EmployIndy executive Mackintosh said workers are more satisfied in their work environment when they’re compensated with a livable wage and benefits. She cited lower turnover—which carries a cost of $3,500 per entry-level worker, according to the Washington, D.C., area’s Society for Human Resource Management—and higher productivity as reasons for employers to participate in the Good Wages Initiative.

Apex Benefits, a consulting firm that advises companies on employee benefit programs, is one of the initial 24 employers certified as part of the Good Wages Initiative.

Stephanie DiBlasio

Stephanie DiBlasio, vice president of human resources and administration at Apex, said all 70 employees at the company were paid at least $18 an hour before the company became certified.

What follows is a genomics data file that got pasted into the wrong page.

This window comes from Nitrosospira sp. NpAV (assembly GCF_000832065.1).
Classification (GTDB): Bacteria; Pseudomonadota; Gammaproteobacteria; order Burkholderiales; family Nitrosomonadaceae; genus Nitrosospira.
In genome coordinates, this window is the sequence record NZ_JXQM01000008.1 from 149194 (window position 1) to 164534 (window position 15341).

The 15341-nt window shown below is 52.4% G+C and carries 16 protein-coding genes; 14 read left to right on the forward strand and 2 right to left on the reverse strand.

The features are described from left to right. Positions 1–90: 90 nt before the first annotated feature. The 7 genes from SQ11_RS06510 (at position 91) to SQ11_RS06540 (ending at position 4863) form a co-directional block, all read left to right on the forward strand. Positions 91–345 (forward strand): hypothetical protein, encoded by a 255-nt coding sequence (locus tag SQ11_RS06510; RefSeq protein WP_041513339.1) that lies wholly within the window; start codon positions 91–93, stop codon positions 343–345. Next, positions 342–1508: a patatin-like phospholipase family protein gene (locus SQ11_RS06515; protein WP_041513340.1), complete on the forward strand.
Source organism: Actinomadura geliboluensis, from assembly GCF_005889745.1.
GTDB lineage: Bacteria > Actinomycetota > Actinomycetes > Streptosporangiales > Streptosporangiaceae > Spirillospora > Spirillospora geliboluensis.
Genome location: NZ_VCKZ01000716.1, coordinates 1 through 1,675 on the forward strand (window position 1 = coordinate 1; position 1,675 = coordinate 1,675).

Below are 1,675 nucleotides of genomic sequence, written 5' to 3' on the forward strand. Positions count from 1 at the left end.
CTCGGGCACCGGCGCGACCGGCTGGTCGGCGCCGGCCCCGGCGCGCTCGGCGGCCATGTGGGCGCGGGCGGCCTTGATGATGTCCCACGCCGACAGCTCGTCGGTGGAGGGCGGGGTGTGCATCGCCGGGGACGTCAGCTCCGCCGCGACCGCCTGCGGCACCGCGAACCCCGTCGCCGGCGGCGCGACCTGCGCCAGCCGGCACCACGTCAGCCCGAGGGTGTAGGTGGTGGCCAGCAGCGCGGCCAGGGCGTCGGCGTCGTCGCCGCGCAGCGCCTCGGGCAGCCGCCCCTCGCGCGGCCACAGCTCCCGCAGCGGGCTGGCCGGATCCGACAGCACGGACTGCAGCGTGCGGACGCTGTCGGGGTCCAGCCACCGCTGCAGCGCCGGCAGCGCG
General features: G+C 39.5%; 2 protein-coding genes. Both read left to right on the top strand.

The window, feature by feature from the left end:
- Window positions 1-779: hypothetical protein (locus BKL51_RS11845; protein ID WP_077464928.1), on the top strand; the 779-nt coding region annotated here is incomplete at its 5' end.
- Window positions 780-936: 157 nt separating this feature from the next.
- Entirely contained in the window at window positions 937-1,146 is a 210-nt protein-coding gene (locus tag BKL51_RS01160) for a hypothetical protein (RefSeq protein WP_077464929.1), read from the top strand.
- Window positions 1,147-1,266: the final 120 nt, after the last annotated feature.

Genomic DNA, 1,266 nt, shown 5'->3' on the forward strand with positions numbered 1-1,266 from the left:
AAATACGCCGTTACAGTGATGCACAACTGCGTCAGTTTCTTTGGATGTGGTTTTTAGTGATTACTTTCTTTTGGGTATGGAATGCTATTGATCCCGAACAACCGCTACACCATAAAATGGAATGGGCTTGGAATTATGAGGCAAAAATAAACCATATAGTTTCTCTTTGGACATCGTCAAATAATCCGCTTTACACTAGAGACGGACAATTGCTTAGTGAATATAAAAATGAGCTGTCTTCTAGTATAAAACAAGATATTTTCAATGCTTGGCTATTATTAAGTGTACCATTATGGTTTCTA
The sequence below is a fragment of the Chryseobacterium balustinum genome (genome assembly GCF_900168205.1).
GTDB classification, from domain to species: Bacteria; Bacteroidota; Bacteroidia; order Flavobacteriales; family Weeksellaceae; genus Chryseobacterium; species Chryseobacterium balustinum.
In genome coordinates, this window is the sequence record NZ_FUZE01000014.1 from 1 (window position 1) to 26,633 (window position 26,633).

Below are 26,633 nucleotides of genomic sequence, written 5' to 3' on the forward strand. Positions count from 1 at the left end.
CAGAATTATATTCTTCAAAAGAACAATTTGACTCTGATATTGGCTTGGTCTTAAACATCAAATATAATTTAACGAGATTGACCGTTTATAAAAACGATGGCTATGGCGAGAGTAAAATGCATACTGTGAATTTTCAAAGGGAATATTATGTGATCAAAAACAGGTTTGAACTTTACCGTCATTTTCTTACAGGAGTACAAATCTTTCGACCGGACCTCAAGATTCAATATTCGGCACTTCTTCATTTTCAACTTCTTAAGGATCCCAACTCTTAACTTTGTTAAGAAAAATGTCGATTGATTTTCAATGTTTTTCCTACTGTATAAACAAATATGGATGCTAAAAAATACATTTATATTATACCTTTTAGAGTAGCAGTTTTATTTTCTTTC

“We want current and future employees to have resources they need to be successful, inside and outside the workplace,” DiBlasio said.

Mackintosh described North Carolina initiative Just Economics as a national leader in recognizing employers who pay a livable wage. More than 400 organizations have been certified by Just Economics since 2008.

DiBlasio said that level of participation in the Good Wages Initiative could make a difference throughout Indiana.

“When companies can pay their employees better wages and retain workers, I think it helps the brand of the state and it helps the brand of the employer groups,” DiBlasio said.

The Good Wages Initiative is off to a promising start, Mackintosh said, by including 24 employers of various sizes in multiple industries.